Wednesday, November 19, 2014

Cicero Psychic

I was reading from The Harvard Classic Five Foot Shelf Of Books. The particular volume, published in 1909 by P. F. Collier & Sons, was a collection of work from Cicero and Pliny (the Younger).

The introduction to Cicero by E. S. Shuckburgh (that's Evelyn Shirley, and he's a man) talks about the great Roman orator's life.  It was a time of transition, and Cicero supported Pompey over Julius Caesar. A bad move, but Caesar was lenient and let him stick around.  Cicero supported the conspirators who assassinated Caesar, and his opposition to Mark Antony didn't work out so well.  That was the end of Cicero, but he's lived on as one of Latin's greatest stylists.

Anyway, in his intro, Shuckburgh writes:

The evils which were undermining the Republic bear so much striking resemblances to those which threaten the civic and national life of American to-day (sic) that the interest of the period is by no means merely historical.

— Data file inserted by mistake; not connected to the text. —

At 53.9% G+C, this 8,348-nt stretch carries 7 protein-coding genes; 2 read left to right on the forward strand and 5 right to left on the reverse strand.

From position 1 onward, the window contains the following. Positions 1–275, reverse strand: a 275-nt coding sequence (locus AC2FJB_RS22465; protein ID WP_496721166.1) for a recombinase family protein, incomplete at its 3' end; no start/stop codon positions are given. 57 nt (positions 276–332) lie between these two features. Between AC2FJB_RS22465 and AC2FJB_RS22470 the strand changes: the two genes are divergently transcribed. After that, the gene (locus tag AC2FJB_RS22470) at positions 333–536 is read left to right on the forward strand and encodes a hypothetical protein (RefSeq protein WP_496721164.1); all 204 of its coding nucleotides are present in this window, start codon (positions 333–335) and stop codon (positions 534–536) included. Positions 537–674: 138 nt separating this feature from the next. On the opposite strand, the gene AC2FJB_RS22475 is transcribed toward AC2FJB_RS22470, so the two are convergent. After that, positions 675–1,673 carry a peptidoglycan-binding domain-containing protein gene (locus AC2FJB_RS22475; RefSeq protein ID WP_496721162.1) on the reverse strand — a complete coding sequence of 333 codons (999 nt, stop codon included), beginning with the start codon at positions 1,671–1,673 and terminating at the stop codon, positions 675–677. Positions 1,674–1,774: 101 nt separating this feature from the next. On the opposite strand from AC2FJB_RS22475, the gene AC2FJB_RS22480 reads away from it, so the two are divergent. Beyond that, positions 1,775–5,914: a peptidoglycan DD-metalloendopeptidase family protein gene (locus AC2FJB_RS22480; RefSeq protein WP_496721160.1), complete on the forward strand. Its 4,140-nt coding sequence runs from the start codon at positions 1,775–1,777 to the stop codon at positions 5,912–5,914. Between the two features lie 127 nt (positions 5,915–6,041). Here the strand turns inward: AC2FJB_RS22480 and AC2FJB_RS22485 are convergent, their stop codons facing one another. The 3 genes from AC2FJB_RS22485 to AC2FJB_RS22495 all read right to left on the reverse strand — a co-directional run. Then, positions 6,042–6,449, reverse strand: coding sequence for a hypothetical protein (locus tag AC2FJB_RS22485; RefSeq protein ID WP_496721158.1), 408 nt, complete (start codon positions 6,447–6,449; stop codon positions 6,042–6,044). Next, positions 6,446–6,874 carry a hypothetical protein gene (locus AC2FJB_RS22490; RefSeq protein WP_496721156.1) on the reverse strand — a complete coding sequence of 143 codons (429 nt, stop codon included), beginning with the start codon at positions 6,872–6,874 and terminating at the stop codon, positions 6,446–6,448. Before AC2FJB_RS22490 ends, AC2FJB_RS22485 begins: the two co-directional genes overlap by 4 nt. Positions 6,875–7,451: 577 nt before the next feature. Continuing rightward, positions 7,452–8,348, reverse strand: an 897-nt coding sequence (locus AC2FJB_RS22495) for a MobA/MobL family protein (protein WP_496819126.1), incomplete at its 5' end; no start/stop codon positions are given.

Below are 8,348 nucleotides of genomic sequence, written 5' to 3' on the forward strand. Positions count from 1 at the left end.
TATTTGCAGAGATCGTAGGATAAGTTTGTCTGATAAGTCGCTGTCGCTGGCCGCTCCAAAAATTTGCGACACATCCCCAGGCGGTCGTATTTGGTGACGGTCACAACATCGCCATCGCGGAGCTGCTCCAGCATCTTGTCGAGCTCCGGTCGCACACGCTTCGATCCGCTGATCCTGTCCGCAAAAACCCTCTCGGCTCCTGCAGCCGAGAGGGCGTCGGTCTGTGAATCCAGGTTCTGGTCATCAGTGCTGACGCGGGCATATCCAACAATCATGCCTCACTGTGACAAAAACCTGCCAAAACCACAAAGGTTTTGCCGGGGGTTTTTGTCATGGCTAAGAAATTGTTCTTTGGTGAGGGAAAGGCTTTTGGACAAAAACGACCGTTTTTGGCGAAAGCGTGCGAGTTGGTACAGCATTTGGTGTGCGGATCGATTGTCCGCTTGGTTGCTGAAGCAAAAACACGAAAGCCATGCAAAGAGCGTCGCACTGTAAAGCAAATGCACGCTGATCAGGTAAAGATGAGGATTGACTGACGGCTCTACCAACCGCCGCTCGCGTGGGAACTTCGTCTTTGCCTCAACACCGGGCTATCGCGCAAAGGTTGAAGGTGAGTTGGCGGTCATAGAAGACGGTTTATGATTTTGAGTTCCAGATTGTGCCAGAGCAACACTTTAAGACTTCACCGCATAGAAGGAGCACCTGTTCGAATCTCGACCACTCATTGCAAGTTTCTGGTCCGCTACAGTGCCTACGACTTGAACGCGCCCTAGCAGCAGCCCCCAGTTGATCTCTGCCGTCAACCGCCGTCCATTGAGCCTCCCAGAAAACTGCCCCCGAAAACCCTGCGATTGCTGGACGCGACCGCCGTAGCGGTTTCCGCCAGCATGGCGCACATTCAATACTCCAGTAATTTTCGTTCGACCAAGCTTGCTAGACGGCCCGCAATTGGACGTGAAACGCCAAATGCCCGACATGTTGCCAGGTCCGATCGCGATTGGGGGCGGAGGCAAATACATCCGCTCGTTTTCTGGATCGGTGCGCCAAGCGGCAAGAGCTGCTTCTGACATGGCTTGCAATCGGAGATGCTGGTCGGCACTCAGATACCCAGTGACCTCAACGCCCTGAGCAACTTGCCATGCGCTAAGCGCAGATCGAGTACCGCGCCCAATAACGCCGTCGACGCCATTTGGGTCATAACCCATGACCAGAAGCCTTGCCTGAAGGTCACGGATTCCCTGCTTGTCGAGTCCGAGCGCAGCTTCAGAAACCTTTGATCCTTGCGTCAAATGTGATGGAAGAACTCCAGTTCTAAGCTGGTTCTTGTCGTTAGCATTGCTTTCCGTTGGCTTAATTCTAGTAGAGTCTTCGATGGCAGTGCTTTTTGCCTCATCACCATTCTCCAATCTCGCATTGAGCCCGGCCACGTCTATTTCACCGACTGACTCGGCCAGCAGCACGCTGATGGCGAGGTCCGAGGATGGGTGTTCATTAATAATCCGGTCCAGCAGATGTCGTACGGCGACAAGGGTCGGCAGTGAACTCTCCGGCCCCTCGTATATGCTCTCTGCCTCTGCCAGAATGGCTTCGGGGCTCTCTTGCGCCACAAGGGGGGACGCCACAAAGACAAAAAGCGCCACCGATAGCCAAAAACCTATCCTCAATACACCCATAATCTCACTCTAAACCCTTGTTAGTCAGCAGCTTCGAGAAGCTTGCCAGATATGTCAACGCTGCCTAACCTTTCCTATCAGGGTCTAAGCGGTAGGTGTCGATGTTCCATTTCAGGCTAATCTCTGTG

Yes, because we all remember the parlous state of the nation in the early 1900s.

Classics are classics because they're always relevant.  When they stop becoming relevant, they stop being classics.  Facile connections to life today don't make Cicero more significant--if anything they cheapen him.  Were his thoughts so specific to 1909?  More so than, say, later decades when no doubt America would be going through other, unforeseen upheaval?

If you thought Cicero would remain relevant, you should have taken the long view. If you thought he'd be less important, than maybe you should have translated someone else.  I'm disappointed in you, Evelyn Shirley.


Blogger ColumbusGuy said...

I've always wanted a measure of the classics. I don't think I've managed six inches.

2:06 AM, November 19, 2014  
Anonymous Anonymous said...

Even if we grant that Evelyn was foreseeing the big blowup in 1914(OK 1917 since he limited to America), I still don't see how Cicero was relevant specifically to that period of perturbation.

4:18 PM, November 19, 2014  
Blogger LAGuy said...

My guess is Evelyn was referring to anarchist outrages, including the death of President McKinley. But there's always trouble, and always factions, so this classics expert should have stuck to the ancient world.

4:41 PM, November 19, 2014  
Blogger ColumbusGuy said...

You guys are missing it. He was living through the fructification of the Progressives, so I'd say he was spot on.

4:35 AM, November 20, 2014  

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